China's growing role in African peace and security

This report assesses China’s growing role in Africa and its effect on factors that drive conflict and those that promote peace.

China’s growing economic role in Africa is well-documented; trade between China and the African continent increased from just over $10bn in 2000 to $115bn in 2010. However, the report highlights that China is also now an important player in Africa’s peace and security challenges.

The report brings together research by scholars, think tanks and NGOs from Africa, China, and Europe.

Examples detailed in the report include:

  • China’s bilateral relations with African states are largely determined by its principles of non-interference in the domestic affairs of other countries. However China is gradually using diplomatic means to push for the resolution of some conflicts such as that in Darfur.
  • China is becoming a major supplier of conventional arms to African states. Critics argue that some of these weapons have been used in human rights violations and have ended up in the wrong hands, for example in Sudan, Zimbabwe and the Democratic Republic of Congo.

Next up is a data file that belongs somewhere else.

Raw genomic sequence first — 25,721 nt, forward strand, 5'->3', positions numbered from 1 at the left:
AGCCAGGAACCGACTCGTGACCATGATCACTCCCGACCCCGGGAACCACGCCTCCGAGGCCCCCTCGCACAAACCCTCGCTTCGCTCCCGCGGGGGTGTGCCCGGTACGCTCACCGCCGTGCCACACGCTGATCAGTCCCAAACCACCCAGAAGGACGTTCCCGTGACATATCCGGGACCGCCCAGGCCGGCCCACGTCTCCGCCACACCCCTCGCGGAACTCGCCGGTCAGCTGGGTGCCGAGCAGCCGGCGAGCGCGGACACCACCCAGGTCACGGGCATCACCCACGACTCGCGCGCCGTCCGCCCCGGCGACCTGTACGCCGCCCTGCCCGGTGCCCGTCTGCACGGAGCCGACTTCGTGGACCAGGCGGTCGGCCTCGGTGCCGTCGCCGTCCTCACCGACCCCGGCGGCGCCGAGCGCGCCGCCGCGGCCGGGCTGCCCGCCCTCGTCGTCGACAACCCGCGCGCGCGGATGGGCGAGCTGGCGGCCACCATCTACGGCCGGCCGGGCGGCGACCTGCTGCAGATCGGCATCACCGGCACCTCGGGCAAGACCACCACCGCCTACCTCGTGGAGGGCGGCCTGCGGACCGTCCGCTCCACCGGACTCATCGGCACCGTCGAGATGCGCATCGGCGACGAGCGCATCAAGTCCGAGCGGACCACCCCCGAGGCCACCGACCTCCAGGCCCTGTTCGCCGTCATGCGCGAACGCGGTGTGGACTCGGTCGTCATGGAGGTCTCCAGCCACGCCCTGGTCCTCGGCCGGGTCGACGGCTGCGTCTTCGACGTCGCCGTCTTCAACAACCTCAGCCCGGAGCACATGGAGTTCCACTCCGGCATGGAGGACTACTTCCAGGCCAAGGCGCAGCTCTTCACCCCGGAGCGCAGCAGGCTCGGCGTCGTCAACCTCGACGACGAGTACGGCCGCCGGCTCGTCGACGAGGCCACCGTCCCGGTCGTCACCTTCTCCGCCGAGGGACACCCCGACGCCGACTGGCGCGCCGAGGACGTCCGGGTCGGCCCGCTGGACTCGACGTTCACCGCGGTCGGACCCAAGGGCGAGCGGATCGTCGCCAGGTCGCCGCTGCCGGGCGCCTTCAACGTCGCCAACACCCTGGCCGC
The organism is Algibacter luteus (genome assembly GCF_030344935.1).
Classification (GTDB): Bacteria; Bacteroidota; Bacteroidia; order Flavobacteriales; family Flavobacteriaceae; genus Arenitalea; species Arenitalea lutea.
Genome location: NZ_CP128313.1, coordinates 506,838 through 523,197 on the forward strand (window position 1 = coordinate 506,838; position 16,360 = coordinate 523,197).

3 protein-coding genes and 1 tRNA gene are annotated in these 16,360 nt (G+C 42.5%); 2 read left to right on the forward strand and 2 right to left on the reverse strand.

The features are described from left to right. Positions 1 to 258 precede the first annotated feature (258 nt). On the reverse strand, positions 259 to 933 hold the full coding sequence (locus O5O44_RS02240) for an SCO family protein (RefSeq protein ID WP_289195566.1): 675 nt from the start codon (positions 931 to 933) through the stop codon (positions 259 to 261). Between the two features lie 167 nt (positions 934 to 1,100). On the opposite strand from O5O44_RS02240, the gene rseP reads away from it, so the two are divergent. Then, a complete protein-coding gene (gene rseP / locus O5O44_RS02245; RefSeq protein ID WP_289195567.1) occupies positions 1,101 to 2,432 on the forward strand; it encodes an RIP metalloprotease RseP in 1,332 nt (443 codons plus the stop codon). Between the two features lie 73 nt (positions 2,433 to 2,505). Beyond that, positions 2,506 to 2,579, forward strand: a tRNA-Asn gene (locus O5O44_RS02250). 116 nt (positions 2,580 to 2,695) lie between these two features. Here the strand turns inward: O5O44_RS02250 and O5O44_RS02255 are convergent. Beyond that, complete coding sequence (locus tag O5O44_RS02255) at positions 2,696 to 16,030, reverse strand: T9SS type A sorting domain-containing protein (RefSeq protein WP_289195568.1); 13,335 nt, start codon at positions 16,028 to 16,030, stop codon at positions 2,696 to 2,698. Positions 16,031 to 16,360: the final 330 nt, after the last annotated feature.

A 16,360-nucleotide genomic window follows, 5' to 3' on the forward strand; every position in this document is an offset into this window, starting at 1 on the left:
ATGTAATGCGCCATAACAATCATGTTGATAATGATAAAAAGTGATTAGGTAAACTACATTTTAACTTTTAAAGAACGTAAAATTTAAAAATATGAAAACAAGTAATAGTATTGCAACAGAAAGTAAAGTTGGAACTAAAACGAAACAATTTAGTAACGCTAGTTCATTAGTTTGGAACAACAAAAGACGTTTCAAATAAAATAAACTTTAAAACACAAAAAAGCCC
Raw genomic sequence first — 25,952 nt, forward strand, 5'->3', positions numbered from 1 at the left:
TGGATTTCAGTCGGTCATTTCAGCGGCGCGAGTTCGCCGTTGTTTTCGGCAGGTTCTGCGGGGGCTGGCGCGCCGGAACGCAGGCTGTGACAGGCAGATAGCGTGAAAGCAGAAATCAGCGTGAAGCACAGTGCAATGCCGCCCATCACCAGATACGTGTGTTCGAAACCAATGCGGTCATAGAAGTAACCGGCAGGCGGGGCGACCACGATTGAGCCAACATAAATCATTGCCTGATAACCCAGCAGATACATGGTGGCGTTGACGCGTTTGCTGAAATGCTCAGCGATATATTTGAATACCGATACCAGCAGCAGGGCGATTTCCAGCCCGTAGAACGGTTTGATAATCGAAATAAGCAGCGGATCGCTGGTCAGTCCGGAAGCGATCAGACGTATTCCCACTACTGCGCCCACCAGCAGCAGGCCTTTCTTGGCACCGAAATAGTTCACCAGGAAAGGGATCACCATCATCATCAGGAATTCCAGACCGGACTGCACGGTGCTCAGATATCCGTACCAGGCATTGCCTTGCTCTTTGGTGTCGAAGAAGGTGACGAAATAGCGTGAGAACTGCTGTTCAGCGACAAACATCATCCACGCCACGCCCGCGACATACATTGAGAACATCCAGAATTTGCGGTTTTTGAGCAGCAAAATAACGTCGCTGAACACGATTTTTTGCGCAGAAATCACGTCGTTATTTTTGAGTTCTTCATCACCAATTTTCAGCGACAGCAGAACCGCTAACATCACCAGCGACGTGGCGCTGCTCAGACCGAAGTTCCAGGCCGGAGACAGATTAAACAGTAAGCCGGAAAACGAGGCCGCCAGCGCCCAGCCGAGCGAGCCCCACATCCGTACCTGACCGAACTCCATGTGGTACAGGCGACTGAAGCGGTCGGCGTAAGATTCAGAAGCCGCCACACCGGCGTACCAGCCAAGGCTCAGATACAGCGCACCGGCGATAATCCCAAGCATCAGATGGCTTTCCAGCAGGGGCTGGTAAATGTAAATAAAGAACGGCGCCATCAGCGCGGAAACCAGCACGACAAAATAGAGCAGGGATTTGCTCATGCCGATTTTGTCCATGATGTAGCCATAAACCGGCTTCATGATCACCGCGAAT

• China has increased its troop contributions to UN peacekeeping missions 20-fold since 2000, with the majority based in Africa.  It has also participated in multilateral anti-piracy efforts in the Gulf of Aden.
  • China is set to play a greater role in post-conflict reconstruction through its economic engagement. Elsewhere its demand for energy and minerals has meant that it has been drawn into conflicts surrounding natural resources.